Occupational Therapy

Our paediatric occupational therapists apply their specialist knowledge to help your child develop independence in all their activities whether at school, at home or at play.

Our therapists work with babies, children and teenagers up to the age of 18. With an expert understanding of child development and paediatric conditions, they analyse why a child may be struggling to carry out specific tasks and work to develop a plan to address the specific issues.

Fine Motor skills

Fine motor skills are achieved when children learn to use the smaller muscles in the hands, fingers, and wrists to complete tasks. Children use their fine motor skills when writing, holding small items, dressing, turning pages, eating, cutting with scissors, and using computer keyboards. Your OT can help to identify reasons for fine motor skill delays and work out ways to improve them.

Gross Motor skills

Gross motor skills are a prerequisite for children’s progress at school, as well for their play and independence. Difficulty with these skills, often caused by clumsy or uncoordinated movement, lead to problems with everyday tasks such as dressing, eating, running or riding a bike.

We regularly assist parents and schools concerned about a child struggling with classroom or playground activities because of problems with gross motor skills. Our practical advice and treatment programs enable them to grow in ability and confidence in all areas of daily life.


Handwriting is a complex task and there are many reasons a child may struggle with this. Your occupational therapist will complete an assessment to identify the underlying issues and then work to correct them.

Sensory Processing

Sensory processing refers to the way the nervous system receives messages from the senses and turns them into responses. Unlike people who have impaired sight or hearing, those with Sensory Processing Disorder do detect the sensory information; however, the sensory information gets “mixed up” in their brain and therefore the responses are inappropriate in the context in which they find themselves.

Our therapists use a sensory integration approach that focuses on making SPD easier to manage in day-to-day life. OT-SI uses fun, stimulating activities to challenge patients’ senses without overwhelming them and teaching them to identify strategies to help them cope in their everyday environment.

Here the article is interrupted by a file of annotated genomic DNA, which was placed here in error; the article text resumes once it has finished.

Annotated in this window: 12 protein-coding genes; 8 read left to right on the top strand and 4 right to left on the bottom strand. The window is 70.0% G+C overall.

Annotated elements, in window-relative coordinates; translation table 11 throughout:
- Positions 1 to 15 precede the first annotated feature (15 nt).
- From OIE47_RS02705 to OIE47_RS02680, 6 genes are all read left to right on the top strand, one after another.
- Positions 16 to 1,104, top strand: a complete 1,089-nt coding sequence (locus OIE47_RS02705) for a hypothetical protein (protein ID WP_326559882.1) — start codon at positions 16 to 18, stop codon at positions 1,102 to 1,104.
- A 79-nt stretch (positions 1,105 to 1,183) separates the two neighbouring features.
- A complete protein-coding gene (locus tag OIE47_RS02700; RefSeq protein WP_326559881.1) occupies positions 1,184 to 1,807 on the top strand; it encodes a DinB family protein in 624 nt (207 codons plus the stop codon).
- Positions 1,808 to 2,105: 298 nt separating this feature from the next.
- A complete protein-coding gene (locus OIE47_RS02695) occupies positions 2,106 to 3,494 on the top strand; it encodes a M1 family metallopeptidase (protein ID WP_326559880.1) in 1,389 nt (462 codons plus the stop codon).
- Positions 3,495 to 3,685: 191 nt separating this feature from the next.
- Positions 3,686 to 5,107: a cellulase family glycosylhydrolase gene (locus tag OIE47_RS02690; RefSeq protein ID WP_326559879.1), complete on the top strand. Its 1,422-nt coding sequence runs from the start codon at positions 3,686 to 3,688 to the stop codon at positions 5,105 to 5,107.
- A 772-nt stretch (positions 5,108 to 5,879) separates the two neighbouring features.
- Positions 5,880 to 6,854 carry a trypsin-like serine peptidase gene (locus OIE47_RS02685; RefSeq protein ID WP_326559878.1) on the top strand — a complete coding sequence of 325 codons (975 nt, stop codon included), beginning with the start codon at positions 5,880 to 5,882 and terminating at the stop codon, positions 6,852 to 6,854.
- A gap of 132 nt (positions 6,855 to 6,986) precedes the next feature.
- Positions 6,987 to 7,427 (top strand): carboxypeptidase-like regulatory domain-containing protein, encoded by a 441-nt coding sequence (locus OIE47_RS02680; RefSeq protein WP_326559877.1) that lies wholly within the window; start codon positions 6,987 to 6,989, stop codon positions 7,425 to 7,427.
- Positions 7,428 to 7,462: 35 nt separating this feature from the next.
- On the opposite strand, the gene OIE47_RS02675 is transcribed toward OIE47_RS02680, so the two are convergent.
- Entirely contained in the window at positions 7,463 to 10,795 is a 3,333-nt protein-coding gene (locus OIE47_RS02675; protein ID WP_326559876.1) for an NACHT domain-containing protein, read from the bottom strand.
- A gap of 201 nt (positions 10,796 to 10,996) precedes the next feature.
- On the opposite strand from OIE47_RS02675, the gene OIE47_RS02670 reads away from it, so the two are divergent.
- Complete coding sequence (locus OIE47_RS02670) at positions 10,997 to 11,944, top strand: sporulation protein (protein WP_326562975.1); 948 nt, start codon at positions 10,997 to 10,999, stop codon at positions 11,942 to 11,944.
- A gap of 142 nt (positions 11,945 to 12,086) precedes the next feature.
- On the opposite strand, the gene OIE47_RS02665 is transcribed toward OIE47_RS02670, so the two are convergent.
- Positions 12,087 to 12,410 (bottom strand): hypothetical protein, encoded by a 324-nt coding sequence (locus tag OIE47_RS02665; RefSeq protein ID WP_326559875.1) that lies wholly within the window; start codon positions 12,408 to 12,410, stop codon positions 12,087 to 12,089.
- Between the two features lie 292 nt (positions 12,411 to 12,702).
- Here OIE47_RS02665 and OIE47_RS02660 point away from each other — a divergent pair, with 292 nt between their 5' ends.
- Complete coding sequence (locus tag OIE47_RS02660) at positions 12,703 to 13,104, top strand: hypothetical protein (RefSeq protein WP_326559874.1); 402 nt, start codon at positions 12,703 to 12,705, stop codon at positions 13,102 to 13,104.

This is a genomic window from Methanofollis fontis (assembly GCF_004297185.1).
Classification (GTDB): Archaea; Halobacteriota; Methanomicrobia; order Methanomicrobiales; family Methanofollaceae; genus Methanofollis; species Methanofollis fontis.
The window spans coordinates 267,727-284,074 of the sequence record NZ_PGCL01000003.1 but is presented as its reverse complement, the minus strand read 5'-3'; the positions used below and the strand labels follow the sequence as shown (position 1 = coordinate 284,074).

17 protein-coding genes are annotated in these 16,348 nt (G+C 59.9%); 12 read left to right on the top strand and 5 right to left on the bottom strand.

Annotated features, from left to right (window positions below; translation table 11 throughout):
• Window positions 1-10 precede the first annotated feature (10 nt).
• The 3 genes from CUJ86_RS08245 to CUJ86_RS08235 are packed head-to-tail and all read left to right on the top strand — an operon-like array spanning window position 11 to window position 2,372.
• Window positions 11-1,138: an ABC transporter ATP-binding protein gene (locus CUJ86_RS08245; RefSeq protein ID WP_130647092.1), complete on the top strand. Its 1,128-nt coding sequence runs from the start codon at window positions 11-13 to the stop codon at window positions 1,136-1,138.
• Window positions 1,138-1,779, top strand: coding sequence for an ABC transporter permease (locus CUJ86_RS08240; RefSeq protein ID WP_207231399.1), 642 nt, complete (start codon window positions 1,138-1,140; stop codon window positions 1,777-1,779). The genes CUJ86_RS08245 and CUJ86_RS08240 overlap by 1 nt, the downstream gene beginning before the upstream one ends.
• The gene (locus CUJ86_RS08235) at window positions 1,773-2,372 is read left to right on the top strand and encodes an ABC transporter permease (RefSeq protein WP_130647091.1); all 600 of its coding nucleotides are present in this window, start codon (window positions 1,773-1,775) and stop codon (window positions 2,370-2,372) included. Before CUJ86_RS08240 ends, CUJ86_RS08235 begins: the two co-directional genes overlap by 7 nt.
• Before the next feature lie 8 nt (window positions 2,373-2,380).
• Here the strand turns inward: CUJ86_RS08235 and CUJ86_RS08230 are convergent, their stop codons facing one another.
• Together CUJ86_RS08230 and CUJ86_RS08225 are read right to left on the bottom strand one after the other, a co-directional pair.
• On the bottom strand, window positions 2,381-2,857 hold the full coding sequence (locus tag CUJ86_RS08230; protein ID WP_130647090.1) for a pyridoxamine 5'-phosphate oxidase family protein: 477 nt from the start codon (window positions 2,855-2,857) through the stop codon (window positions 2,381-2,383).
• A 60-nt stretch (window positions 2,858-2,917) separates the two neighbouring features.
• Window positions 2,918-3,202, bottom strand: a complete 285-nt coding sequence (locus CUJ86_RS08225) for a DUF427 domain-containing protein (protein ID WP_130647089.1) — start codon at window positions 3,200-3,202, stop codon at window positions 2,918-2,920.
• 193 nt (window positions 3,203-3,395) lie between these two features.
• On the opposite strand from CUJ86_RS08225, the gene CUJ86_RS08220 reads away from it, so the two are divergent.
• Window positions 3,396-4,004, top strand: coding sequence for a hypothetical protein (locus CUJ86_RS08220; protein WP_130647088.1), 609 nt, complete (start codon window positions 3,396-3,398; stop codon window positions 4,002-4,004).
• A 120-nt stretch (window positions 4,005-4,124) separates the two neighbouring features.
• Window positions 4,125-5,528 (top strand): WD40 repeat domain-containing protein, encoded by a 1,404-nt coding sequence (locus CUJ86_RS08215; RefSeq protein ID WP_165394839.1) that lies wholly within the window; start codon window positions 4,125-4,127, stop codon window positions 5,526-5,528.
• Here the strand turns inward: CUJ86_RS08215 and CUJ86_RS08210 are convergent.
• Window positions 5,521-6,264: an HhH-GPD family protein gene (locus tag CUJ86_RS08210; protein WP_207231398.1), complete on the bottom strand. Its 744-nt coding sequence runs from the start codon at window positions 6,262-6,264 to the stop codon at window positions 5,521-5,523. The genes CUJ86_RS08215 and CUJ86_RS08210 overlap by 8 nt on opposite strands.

Developmental Coordination Disorder (DCD) is also known as dyspraxia. This is a neuro-motor disorder that affects approximately 6-8% of the population. Children with DCD may have the following difficulties:

  • Poor physical coordination such as hopping, catching and kicking a ball.
  • Have an awkward running gait and be slower than other children.
  • Issues with fine motor skills: handwriting and drawings are less developed than other children their age.
  • Poor handwriting: difficulty with letter formation, writing on the line and copying from the board.
  • Self-care tasks: doing up buttons and zips, tying shoelaces
  • Bumps into objects all the time and frequently fall over.
  • Poor organisation and executive functioning skills

The motor difficulties experienced by individuals with DCD are not a result of physical deficits. DCD, like many developmental disorders, is neurological in origin – that is, it has its basis in the brain. The brain is a network of neural connections that allow us to process the information we receive. DCD is a result of weak or disorganized connections in the brain, which then translates to difficulties with motor coordination.

Our occupational Therapists work with your child to improve the brain/body connection to allow for new skills to be learnt and executed with confidence.


Dysgraphia is a condition that causes trouble with written expression and is neurological in origin. More specifically, it is a working memory problem.

Individuals with dysgraphia fail to develop normal connections among the different brain regions needed for writing. People with dysgraphia also have difficulty in automatically remembering and mastering the sequence of motor movements required to write letters or numbers.

The symptoms of dysgraphia are often overlooked or attributed to the student being lazy, unmotivated, not caring, or having delayed visual-motor processing. Correct and sequential teaching of skills helps the child learn to understand their condition and develop strategies to manage in the classroom.

Occupational therapists also work with teachers and schools to assist them to understand the issues and modify tasks appropriately.